Why is it not safe to allow my obese dog to fast in getting her weight down?
It’s really hard to resist those big, brown eyes, and you may feel you’re depriving your pet by cutting back on her food, but you really are doing the best thing for her. Obese dogs are usually sluggish, and lethargic. Often they seem depressed. When you modify your dog’s diet and begin walking her regularly, you will have a healthier, more energetic and more playful dog.
What you don’t want to do, though, is make her fast. Fasting can cause an excessive stomach acid, vomiting and overall lethargy. There can be significant loss of muscle mass, the blood glucose levels will diminish and, in just two days, the liver will become depleted.
If you want to help your dog lose weight, follow these healthy tips:
• Dieting is really a matter of calories in, calories out, so put her on a low-calorie, high-nutrient commercial pet food diet, with no treats or table scraps. You may want to feed her a few smaller meals, rather than just one or two large ones. Ask your vet to recommend one that will fit your budget.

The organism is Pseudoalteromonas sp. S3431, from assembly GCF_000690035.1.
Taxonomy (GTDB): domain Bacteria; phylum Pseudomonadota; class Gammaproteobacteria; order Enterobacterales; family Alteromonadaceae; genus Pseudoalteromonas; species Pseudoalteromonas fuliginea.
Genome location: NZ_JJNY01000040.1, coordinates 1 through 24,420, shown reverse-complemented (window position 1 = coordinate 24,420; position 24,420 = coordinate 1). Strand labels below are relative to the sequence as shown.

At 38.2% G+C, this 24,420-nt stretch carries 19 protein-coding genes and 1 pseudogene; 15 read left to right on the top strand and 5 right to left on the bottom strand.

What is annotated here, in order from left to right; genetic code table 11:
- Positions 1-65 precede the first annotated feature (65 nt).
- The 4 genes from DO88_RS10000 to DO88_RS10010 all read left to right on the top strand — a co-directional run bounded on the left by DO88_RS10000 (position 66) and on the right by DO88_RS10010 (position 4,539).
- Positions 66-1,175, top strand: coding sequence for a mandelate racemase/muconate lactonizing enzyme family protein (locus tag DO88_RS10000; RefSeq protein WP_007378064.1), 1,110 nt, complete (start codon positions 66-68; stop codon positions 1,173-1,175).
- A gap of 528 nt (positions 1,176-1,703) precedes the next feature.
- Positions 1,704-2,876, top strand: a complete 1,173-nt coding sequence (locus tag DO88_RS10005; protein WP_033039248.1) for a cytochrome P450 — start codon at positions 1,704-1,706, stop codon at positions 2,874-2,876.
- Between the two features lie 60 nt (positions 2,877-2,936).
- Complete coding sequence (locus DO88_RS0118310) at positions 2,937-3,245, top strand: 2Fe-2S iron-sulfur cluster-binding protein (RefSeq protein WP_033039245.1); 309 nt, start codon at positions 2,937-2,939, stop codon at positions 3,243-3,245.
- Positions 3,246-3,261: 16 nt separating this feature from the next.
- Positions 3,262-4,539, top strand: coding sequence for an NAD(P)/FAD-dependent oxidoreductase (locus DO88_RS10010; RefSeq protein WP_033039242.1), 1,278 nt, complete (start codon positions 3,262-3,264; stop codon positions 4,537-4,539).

• Increase the fiber; it’s one way to diminish her hunger.
• Make sure your dog is drinking plenty of fresh water; that, with the fiber, will contribute to the feeling of fullness.
• If you really must give her a biscuit or cookie during the day, cut down slightly on her regular food. Offer her kibble during the day as treats but take it out of her daily allowance.
• Remember to exercise! If your dog is older and less active, start slowly, perhaps by walking twenty minutes a day and gradually increase the time to at least 30 to 45 minutes a day. If your dog is young and active, toss a ball or flying disk for her to chase and burn off those unwanted pounds while playing games. Swimming, running and chasing balls are all good ways to get some exercise in while having fun.